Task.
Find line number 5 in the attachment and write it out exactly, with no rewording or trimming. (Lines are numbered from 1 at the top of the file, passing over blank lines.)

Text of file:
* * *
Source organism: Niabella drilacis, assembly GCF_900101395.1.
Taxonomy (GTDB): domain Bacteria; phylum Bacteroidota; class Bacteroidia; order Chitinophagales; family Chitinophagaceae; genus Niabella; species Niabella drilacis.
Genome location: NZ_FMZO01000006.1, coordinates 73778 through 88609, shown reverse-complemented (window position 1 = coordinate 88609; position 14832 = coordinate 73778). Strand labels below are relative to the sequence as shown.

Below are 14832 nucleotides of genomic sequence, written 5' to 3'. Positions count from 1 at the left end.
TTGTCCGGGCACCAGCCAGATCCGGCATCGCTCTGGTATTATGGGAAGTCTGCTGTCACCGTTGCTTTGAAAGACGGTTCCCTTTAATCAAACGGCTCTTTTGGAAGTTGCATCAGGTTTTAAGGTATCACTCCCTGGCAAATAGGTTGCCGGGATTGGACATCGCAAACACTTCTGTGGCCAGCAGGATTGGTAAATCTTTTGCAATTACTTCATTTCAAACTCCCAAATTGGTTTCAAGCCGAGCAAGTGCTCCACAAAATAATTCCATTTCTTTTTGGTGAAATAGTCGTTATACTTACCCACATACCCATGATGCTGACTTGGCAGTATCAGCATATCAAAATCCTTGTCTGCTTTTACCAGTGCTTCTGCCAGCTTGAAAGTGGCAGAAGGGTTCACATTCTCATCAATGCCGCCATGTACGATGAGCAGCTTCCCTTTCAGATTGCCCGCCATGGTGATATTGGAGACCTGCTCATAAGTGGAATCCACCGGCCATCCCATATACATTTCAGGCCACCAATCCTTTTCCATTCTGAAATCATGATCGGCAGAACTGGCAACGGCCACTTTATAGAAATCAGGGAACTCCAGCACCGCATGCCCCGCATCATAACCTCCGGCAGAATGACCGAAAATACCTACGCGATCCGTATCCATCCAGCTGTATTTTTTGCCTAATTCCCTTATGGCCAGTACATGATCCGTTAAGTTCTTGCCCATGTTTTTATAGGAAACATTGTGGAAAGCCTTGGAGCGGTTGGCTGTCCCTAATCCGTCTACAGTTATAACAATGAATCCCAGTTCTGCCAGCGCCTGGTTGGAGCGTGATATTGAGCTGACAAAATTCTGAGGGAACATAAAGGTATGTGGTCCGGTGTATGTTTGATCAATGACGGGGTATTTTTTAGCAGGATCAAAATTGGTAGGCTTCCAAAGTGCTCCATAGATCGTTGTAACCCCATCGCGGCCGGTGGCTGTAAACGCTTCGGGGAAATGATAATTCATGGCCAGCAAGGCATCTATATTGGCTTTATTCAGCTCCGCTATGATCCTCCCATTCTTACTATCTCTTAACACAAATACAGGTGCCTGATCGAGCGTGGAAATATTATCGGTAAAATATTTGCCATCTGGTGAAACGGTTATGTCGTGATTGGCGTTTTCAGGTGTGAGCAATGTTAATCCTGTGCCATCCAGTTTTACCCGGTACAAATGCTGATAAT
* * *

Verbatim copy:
TTGTCCGGGCACCAGCCAGATCCGGCATCGCTCTGGTATTATGGGAAGTCTGCTGTCACCGTTGCTTTGAAAGACGGTTCCCTTTAATCAAACGGCTCTTTTGGAAGTTGCATCAGGTTTTAAGGTATCACTCCCTGGCAAATAGGTTGCCGGGATTGGACATCGCAAACACTTCTGTGGCCAGCAGGATTGGTAAATCTTTTGCAATTACTTCATTTCAAACTCCCAAATTGGTTTCAAGCCGAGCAAGTGCTCCACAAAATAATTCCATTTCTTTTTGGTGAAATAGTCGTTATACTTACCCACATACCCATGATGCTGACTTGGCAGTATCAGCATATCAAAATCCTTGTCTGCTTTTACCAGTGCTTCTGCCAGCTTGAAAGTGGCAGAAGGGTTCACATTCTCATCAATGCCGCCATGTACGATGAGCAGCTTCCCTTTCAGATTGCCCGCCATGGTGATATTGGAGACCTGCTCATAAGTGGAATCCACCGGCCATCCCATATACATTTCAGGCCACCAATCCTTTTCCATTCTGAAATCATGATCGGCAGAACTGGCAACGGCCACTTTATAGAAATCAGGGAACTCCAGCACCGCATGCCCCGCATCATAACCTCCGGCAGAATGACCGAAAATACCTACGCGATCCGTATCCATCCAGCTGTATTTTTTGCCTAATTCCCTTATGGCCAGTACATGATCCGTTAAGTTCTTGCCCATGTTTTTATAGGAAACATTGTGGAAAGCCTTGGAGCGGTTGGCTGTCCCTAATCCGTCTACAGTTATAACAATGAATCCCAGTTCTGCCAGCGCCTGGTTGGAGCGTGATATTGAGCTGACAAAATTCTGAGGGAACATAAAGGTATGTGGTCCGGTGTATGTTTGATCAATGACGGGGTATTTTTTAGCAGGATCAAAATTGGTAGGCTTCCAAAGTGCTCCATAGATCGTTGTAACCCCATCGCGGCCGGTGGCTGTAAACGCTTCGGGGAAATGATAATTCATGGCCAGCAAGGCATCTATATTGGCTTTATTCAGCTCCGCTATGATCCTCCCATTCTTACTATCTCTTAACACAAATACAGGTGCCTGATCGAGCGTGGAAATATTATCGGTAAAATATTTGCCATCTGGTGAAACGGTTATGTCGTGATTGGCGTTTTCAGGTGTGAGCAATGTTAATCCTGTGCCATCCAGTTTTACCCGGTACAAATGCTGATAAT